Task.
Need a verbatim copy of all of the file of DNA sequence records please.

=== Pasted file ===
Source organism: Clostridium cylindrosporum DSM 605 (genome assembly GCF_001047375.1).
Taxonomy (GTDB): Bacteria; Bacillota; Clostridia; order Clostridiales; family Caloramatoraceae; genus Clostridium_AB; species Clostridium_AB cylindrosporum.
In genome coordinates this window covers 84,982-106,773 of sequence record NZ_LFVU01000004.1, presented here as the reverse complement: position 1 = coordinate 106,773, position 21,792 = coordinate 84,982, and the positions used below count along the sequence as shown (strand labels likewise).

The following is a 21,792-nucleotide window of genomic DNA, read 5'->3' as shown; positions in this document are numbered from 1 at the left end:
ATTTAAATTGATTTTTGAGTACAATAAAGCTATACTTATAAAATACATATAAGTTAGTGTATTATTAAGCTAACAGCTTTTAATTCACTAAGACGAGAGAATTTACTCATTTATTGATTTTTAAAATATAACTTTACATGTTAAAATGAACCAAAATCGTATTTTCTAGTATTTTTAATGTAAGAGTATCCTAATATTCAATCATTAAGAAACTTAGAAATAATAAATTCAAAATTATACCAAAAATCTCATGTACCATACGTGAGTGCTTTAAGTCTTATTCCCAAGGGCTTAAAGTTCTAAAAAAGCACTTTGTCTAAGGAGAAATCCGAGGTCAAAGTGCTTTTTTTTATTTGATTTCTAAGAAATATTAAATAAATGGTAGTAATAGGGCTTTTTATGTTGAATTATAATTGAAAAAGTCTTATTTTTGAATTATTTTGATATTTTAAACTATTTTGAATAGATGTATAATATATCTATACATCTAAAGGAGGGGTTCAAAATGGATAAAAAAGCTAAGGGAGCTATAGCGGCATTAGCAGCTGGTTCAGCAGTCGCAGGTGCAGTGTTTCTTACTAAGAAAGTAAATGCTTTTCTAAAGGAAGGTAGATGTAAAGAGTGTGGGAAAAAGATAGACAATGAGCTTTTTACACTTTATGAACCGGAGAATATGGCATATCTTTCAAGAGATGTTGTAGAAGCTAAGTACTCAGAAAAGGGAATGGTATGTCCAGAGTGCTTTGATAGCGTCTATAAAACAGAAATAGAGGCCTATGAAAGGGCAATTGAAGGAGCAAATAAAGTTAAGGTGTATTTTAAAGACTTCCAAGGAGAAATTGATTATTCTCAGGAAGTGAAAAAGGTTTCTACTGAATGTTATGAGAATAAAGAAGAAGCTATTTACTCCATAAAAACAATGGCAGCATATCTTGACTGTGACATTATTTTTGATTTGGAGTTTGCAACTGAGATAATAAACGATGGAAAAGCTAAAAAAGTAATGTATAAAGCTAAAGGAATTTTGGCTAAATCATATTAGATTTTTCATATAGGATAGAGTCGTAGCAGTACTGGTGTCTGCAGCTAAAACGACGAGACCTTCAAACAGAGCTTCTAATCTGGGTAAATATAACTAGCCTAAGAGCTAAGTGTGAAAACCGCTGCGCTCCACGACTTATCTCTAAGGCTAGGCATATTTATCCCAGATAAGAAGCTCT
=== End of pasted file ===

Source organism: Clostridium cylindrosporum DSM 605 (genome assembly GCF_001047375.1).
Taxonomy (GTDB): Bacteria; Bacillota; Clostridia; order Clostridiales; family Caloramatoraceae; genus Clostridium_AB; species Clostridium_AB cylindrosporum.
In genome coordinates this window covers 84,982-106,773 of sequence record NZ_LFVU01000004.1, presented here as the reverse complement: position 1 = coordinate 106,773, position 21,792 = coordinate 84,982, and the positions used below count along the sequence as shown (strand labels likewise).

The following is a 21,792-nucleotide window of genomic DNA, read 5'->3' as shown; positions in this document are numbered from 1 at the left end:
ATTTAAATTGATTTTTGAGTACAATAAAGCTATACTTATAAAATACATATAAGTTAGTGTATTATTAAGCTAACAGCTTTTAATTCACTAAGACGAGAGAATTTACTCATTTATTGATTTTTAAAATATAACTTTACATGTTAAAATGAACCAAAATCGTATTTTCTAGTATTTTTAATGTAAGAGTATCCTAATATTCAATCATTAAGAAACTTAGAAATAATAAATTCAAAATTATACCAAAAATCTCATGTACCATACGTGAGTGCTTTAAGTCTTATTCCCAAGGGCTTAAAGTTCTAAAAAAGCACTTTGTCTAAGGAGAAATCCGAGGTCAAAGTGCTTTTTTTTATTTGATTTCTAAGAAATATTAAATAAATGGTAGTAATAGGGCTTTTTATGTTGAATTATAATTGAAAAAGTCTTATTTTTGAATTATTTTGATATTTTAAACTATTTTGAATAGATGTATAATATATCTATACATCTAAAGGAGGGGTTCAAAATGGATAAAAAAGCTAAGGGAGCTATAGCGGCATTAGCAGCTGGTTCAGCAGTCGCAGGTGCAGTGTTTCTTACTAAGAAAGTAAATGCTTTTCTAAAGGAAGGTAGATGTAAAGAGTGTGGGAAAAAGATAGACAATGAGCTTTTTACACTTTATGAACCGGAGAATATGGCATATCTTTCAAGAGATGTTGTAGAAGCTAAGTACTCAGAAAAGGGAATGGTATGTCCAGAGTGCTTTGATAGCGTCTATAAAACAGAAATAGAGGCCTATGAAAGGGCAATTGAAGGAGCAAATAAAGTTAAGGTGTATTTTAAAGACTTCCAAGGAGAAATTGATTATTCTCAGGAAGTGAAAAAGGTTTCTACTGAATGTTATGAGAATAAAGAAGAAGCTATTTACTCCATAAAAACAATGGCAGCATATCTTGACTGTGACATTATTTTTGATTTGGAGTTTGCAACTGAGATAATAAACGATGGAAAAGCTAAAAAAGTAATGTATAAAGCTAAAGGAATTTTGGCTAAATCATATTAGATTTTTCATATAGGATAGAGTCGTAGCAGTACTGGTGTCTGCAGCTAAAACGACGAGACCTTCAAACAGAGCTTCTAATCTGGGTAAATATAACTAGCCTAAGAGCTAAGTGTGAAAACCGCTGCGCTCCACGACTTATCTCTAAGGCTAGGCATATTTATCCCAGATAAGAAGCTCT